Recently there have been lots of reports about the "real estate downturn", along with countless analyses about the reasons — overbuilding, tighter credit, higher mortgage rates, dropping consumer confidence, etc. But one thing I’m not reading much about is buyer psychology, except occasionally in the context of lower consumer confidence or future fear.
One thing missing is a discussion about the changing dynamics of the real estate buying process itself. Or, in short, that the sport’s gone out of it.
At the peak of the market frenzy, in 2005 and into 2006, real estate was a competitive, almost contact, sport. Buyers were charged up with adrenaline, prepared to mark their turf and elbow out any competitors for the house they wanted. Bidding wars, which were common, created excitement. Around the water cooler, buyers who ventured into battle for a house would share stories about bidding wars won and lost. The media carried report after report of skyrocketing prices, and buyers who were flipping houses and making fabulous profits in a matter of months. In hot markets like Miami, Las Vegas and Phoenix, people would camp out overnight to be first in line to grab a contract on a pre-construction condo or townhouse. Real estate was the iPhone of 2005.
So just how much of the sales peak we saw in 2005 was a function of "hype" demand rather than "real" demand? "Hype" demand can take many forms. Owners of a perfectly adequate 4BR suburban split level decide to cash in on their profits and trade up to a larger house in a ‘bettter’ neighborhood. Urban renters decide to buy a ‘second’ home in the country, not because of any long term desire, but because its a way to jump into the hot real estate market. Amateur real estate investors decide to pick up a few condos or rental houses. After all, mortgage money was cheap and widely available, you could leverage yourself to the hilt, and at the time it seemed like owning real estate was practically a license to print money. All of these people — who in "normal" times probably wouldn’t have been buyers — jumped into the market, competing for properties with "real" demand buyers.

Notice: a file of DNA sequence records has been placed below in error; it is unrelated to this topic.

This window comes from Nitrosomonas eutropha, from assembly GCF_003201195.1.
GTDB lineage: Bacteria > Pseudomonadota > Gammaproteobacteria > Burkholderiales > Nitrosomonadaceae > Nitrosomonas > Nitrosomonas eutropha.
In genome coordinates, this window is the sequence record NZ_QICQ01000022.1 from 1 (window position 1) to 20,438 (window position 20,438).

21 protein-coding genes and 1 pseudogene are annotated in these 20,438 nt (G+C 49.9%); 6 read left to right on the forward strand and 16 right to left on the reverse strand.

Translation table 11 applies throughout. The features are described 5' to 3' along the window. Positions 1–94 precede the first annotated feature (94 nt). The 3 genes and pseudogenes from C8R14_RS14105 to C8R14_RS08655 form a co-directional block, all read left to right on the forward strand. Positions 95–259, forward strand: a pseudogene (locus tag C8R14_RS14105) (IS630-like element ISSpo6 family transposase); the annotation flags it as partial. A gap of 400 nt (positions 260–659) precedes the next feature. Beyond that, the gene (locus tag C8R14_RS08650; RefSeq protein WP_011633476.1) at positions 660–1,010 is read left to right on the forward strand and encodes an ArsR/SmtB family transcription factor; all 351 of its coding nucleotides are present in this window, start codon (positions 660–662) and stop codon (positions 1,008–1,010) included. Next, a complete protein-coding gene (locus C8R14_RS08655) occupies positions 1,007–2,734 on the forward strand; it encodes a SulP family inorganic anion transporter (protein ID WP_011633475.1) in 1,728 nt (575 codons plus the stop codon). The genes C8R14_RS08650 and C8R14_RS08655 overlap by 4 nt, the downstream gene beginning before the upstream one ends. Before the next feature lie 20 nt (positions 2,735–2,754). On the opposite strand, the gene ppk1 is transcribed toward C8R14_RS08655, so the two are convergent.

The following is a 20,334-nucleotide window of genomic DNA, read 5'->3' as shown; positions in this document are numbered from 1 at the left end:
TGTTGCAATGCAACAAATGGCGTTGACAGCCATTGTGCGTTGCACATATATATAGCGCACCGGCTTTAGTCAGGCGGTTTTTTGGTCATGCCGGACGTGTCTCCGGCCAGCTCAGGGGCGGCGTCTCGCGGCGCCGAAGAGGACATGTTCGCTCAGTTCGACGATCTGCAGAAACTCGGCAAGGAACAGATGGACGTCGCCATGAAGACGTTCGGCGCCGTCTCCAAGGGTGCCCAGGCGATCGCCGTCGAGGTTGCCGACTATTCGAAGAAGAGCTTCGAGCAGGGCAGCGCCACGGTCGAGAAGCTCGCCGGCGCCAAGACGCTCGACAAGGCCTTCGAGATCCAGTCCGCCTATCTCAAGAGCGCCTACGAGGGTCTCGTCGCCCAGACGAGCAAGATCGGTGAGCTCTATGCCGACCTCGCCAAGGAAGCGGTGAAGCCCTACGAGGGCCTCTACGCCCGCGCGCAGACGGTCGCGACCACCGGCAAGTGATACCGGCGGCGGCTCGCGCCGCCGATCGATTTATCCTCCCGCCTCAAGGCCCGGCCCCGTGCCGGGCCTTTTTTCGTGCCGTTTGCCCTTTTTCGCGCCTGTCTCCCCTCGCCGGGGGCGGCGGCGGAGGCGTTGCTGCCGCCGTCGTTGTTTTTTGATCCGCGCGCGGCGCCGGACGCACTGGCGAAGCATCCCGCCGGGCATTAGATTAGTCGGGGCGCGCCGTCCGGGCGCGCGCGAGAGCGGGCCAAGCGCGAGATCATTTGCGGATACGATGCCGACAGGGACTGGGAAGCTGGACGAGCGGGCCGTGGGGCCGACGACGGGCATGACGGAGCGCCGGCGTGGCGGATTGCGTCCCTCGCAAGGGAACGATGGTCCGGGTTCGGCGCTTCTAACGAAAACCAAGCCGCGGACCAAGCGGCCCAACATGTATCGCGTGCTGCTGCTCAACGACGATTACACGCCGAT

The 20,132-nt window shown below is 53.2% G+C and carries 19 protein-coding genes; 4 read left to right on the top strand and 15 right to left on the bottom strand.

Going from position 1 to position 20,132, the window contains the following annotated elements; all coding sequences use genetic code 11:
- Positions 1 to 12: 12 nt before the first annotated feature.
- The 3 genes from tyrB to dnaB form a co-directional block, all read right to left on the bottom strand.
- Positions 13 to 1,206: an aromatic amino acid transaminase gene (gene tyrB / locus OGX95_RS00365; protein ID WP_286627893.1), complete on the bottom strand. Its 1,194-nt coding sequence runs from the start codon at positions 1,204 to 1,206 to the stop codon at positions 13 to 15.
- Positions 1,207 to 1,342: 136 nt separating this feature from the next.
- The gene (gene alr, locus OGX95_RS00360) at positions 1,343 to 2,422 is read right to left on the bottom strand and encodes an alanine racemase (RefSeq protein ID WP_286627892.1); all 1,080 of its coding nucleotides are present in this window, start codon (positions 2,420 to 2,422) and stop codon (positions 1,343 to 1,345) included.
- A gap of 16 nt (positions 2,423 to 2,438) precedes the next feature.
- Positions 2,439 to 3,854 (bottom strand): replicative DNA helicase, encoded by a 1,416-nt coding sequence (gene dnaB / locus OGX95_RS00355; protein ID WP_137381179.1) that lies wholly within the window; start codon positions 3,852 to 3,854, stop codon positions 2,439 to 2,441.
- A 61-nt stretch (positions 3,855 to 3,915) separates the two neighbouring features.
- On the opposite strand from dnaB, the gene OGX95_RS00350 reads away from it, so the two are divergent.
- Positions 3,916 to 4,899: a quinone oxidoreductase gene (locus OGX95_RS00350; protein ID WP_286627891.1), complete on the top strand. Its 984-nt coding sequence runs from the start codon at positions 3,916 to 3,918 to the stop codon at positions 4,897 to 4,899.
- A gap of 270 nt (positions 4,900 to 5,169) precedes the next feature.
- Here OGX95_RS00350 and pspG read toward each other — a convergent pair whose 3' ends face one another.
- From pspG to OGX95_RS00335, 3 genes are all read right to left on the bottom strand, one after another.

I think what we’re seeing today is a market devoid of "hype" buyers. With hype buyers gone and only "real" demand buyers remaining, the market sure seems a lot quieter. The frenzy volume has been turned way down. While the market is certainly more stable and reasoned, for some its probably a lot less "fun." Buying a house today has become rather pedestrian. During the frenzy, buyers would anxiously wait for "The Call" from their broker that the perfect house or apartment just came on the market. They would drop everything and rush out, with the same energy (and understanding from co-workers) as if their partner was having a baby. The more dramatic the better.
I’m sure that the end of real estate as a contact sport is having a pretty dramatic impact — because I don’t think that the downturn being reported in many areas can be explained purely by the ‘fundamentals’ like mortgage rates or tighter credit. A significant factor, I think, is that the "fun" is gone from real estate. Hey, if you want to make a splash at the water cooler, its cheaper to buy an iPhone.